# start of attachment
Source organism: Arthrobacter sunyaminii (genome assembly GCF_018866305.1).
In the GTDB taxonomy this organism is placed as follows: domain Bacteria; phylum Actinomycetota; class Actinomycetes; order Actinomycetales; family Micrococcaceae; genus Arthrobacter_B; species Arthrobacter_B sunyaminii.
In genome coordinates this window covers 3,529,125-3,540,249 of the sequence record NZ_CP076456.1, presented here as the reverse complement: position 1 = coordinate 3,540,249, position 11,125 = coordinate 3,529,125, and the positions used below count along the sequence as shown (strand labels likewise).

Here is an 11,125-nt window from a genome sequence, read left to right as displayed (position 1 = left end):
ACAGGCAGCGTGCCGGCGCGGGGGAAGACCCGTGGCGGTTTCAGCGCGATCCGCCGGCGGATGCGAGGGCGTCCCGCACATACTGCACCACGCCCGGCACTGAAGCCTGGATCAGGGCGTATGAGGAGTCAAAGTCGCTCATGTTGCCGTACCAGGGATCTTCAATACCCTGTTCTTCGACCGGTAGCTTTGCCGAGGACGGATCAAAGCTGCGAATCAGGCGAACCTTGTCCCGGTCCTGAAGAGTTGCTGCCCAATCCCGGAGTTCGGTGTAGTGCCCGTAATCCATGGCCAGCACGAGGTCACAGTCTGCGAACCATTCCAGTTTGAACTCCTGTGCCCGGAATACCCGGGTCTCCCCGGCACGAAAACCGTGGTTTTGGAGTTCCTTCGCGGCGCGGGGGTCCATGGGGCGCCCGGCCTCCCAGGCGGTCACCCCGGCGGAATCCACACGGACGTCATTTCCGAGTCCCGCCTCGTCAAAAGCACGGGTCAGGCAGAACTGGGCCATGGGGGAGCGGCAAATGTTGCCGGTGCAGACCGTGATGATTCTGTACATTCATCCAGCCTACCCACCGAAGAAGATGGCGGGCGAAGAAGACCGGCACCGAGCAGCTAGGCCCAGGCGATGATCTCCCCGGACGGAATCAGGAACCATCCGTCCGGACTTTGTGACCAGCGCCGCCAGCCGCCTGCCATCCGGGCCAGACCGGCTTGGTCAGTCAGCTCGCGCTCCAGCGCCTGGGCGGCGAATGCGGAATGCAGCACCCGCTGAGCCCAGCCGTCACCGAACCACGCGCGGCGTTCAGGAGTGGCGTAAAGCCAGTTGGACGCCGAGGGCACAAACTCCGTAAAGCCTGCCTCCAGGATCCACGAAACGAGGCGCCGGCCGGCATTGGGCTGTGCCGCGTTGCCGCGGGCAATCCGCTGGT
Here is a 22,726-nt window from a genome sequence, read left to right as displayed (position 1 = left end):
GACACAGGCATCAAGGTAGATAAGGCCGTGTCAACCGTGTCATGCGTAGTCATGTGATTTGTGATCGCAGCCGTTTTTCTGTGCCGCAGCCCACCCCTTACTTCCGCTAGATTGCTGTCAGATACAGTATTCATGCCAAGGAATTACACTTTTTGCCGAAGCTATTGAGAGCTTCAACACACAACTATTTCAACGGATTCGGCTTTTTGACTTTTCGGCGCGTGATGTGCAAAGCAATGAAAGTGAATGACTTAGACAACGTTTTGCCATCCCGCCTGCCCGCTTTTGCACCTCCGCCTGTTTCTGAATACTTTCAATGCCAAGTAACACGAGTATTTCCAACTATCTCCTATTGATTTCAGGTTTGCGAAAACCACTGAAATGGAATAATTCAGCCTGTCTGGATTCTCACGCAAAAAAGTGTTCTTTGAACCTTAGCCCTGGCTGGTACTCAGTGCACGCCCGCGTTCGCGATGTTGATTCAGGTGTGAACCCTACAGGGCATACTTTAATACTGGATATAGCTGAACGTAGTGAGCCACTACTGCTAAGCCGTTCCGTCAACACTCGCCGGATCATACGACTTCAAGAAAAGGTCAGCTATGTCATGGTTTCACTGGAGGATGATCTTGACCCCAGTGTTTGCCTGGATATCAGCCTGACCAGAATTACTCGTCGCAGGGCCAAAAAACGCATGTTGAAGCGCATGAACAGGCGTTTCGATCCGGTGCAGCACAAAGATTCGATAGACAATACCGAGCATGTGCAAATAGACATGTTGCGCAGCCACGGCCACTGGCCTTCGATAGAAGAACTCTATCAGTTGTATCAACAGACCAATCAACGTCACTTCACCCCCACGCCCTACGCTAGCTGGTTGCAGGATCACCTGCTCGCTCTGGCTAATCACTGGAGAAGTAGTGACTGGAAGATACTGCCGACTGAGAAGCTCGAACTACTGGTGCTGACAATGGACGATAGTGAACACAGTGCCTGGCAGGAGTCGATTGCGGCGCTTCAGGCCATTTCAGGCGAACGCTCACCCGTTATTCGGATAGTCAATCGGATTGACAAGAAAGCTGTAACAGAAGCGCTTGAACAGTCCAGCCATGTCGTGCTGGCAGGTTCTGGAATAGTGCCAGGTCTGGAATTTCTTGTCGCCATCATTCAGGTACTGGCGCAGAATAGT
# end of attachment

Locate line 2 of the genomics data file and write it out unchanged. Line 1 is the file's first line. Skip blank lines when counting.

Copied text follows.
In the GTDB taxonomy this organism is placed as follows: domain Bacteria; phylum Actinomycetota; class Actinomycetes; order Actinomycetales; family Micrococcaceae; genus Arthrobacter_B; species Arthrobacter_B sunyaminii.